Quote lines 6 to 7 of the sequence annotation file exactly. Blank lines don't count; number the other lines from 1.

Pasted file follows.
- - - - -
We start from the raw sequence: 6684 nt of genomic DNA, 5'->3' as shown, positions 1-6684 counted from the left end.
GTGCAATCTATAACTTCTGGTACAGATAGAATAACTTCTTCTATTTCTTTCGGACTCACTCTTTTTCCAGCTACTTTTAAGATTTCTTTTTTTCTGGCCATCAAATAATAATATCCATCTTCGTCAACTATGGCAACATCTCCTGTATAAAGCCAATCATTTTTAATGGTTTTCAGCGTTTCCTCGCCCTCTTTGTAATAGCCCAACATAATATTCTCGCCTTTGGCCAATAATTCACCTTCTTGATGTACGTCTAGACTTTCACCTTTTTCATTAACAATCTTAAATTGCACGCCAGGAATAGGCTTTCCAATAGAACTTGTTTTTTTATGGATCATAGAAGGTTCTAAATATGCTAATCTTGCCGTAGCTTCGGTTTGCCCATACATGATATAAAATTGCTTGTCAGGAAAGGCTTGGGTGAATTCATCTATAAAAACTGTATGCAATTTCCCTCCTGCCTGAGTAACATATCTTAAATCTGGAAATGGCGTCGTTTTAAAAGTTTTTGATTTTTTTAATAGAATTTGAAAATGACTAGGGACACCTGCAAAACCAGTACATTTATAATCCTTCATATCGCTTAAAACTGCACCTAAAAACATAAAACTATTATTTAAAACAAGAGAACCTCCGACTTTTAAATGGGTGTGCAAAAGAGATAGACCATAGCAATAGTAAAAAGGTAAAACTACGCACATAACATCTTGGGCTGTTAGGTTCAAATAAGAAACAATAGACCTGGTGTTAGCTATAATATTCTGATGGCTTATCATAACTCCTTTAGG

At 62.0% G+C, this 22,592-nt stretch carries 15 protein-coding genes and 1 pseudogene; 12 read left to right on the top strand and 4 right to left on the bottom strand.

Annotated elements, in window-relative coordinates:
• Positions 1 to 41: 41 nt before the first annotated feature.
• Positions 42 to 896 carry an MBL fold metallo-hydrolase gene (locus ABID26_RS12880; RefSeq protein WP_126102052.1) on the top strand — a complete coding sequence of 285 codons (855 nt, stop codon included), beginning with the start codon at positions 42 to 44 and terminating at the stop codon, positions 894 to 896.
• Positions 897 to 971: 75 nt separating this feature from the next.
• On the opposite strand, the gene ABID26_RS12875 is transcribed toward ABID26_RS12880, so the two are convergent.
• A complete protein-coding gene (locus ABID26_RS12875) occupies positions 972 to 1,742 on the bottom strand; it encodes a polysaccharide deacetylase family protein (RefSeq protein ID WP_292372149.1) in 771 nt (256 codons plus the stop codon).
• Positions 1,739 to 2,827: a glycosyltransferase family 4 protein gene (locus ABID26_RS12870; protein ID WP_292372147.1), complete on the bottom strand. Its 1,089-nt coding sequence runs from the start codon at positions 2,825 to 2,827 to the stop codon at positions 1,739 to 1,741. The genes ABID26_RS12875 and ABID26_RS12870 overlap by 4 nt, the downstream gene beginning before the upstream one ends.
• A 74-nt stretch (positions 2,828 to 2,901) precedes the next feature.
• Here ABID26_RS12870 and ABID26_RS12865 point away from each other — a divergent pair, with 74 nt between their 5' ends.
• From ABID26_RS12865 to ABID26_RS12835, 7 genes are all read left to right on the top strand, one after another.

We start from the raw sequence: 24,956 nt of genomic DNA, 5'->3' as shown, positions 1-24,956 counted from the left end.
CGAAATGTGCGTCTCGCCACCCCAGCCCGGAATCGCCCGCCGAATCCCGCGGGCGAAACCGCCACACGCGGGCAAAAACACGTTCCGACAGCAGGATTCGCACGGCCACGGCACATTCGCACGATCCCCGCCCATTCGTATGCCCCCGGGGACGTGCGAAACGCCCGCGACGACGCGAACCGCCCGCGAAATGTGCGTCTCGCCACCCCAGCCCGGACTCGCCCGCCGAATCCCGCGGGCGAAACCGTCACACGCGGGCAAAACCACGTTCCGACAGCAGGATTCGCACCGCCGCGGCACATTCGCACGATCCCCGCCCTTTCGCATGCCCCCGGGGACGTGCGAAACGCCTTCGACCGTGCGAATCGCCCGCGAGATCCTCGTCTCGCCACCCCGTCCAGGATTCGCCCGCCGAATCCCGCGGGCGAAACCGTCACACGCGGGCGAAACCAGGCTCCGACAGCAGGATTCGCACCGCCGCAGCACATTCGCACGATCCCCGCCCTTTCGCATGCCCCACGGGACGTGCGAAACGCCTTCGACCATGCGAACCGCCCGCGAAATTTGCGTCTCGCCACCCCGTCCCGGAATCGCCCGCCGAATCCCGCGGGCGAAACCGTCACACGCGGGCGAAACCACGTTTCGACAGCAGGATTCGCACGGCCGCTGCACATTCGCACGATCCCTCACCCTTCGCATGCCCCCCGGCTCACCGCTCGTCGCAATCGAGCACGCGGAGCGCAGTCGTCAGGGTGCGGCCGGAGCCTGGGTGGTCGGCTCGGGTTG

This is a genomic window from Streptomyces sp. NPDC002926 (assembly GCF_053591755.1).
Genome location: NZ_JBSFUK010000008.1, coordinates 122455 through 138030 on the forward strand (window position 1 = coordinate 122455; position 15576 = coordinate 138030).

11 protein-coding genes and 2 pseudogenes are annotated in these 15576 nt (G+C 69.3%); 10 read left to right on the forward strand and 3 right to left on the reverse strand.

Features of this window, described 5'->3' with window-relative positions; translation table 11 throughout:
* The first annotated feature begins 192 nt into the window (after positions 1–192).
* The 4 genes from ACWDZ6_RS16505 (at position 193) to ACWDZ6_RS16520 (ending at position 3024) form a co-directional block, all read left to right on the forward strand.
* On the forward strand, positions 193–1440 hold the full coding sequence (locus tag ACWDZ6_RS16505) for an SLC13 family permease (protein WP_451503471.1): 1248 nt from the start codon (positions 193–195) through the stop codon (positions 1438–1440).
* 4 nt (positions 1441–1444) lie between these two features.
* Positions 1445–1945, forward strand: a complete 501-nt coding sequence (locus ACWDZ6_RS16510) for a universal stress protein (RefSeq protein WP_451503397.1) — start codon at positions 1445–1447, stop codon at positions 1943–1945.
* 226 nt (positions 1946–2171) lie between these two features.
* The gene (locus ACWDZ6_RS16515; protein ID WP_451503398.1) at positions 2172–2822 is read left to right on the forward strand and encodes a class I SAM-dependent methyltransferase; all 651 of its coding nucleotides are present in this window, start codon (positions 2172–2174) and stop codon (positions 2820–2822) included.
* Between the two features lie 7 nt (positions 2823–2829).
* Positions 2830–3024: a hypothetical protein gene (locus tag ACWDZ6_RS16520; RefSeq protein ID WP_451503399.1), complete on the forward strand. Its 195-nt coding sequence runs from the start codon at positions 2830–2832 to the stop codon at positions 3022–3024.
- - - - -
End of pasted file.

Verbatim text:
• Positions 42 to 896 carry an MBL fold metallo-hydrolase gene (locus ABID26_RS12880; RefSeq protein WP_126102052.1) on the top strand — a complete coding sequence of 285 codons (855 nt, stop codon included), beginning with the start codon at positions 42 to 44 and terminating at the stop codon, positions 894 to 896.
• Positions 897 to 971: 75 nt separating this feature from the next.